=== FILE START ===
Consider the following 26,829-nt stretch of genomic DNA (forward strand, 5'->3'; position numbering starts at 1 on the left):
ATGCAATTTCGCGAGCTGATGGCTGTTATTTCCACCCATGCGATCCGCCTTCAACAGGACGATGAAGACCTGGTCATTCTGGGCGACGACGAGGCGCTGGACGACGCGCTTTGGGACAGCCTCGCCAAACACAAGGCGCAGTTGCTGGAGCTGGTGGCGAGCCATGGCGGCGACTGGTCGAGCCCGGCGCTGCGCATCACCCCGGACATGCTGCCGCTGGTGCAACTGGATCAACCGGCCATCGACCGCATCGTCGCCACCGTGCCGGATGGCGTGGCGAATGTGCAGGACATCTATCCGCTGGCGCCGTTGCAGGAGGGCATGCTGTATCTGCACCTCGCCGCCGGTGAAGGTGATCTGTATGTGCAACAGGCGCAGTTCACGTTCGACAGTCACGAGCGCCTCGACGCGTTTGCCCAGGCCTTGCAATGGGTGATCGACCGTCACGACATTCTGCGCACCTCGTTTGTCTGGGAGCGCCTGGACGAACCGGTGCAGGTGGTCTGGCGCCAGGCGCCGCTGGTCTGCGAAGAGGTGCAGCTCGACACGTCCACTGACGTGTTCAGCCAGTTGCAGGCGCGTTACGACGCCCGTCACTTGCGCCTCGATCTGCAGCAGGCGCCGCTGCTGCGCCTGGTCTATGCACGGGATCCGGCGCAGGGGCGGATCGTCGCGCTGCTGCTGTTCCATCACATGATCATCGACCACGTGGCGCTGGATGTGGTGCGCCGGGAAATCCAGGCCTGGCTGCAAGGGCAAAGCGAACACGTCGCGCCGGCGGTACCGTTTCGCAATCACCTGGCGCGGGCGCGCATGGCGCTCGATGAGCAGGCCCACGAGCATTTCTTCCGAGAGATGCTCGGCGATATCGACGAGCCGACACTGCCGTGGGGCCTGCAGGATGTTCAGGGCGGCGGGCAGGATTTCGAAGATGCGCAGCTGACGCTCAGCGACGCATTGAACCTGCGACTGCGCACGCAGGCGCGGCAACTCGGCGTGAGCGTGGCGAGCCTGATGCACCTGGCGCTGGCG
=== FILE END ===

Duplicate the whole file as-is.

Consider the following 26,829-nt stretch of genomic DNA (forward strand, 5'->3'; position numbering starts at 1 on the left):
ATGCAATTTCGCGAGCTGATGGCTGTTATTTCCACCCATGCGATCCGCCTTCAACAGGACGATGAAGACCTGGTCATTCTGGGCGACGACGAGGCGCTGGACGACGCGCTTTGGGACAGCCTCGCCAAACACAAGGCGCAGTTGCTGGAGCTGGTGGCGAGCCATGGCGGCGACTGGTCGAGCCCGGCGCTGCGCATCACCCCGGACATGCTGCCGCTGGTGCAACTGGATCAACCGGCCATCGACCGCATCGTCGCCACCGTGCCGGATGGCGTGGCGAATGTGCAGGACATCTATCCGCTGGCGCCGTTGCAGGAGGGCATGCTGTATCTGCACCTCGCCGCCGGTGAAGGTGATCTGTATGTGCAACAGGCGCAGTTCACGTTCGACAGTCACGAGCGCCTCGACGCGTTTGCCCAGGCCTTGCAATGGGTGATCGACCGTCACGACATTCTGCGCACCTCGTTTGTCTGGGAGCGCCTGGACGAACCGGTGCAGGTGGTCTGGCGCCAGGCGCCGCTGGTCTGCGAAGAGGTGCAGCTCGACACGTCCACTGACGTGTTCAGCCAGTTGCAGGCGCGTTACGACGCCCGTCACTTGCGCCTCGATCTGCAGCAGGCGCCGCTGCTGCGCCTGGTCTATGCACGGGATCCGGCGCAGGGGCGGATCGTCGCGCTGCTGCTGTTCCATCACATGATCATCGACCACGTGGCGCTGGATGTGGTGCGCCGGGAAATCCAGGCCTGGCTGCAAGGGCAAAGCGAACACGTCGCGCCGGCGGTACCGTTTCGCAATCACCTGGCGCGGGCGCGCATGGCGCTCGATGAGCAGGCCCACGAGCATTTCTTCCGAGAGATGCTCGGCGATATCGACGAGCCGACACTGCCGTGGGGCCTGCAGGATGTTCAGGGCGGCGGGCAGGATTTCGAAGATGCGCAGCTGACGCTCAGCGACGCATTGAACCTGCGACTGCGCACGCAGGCGCGGCAACTCGGCGTGAGCGTGGCGAGCCTGATGCACCTGGCGCTGGCG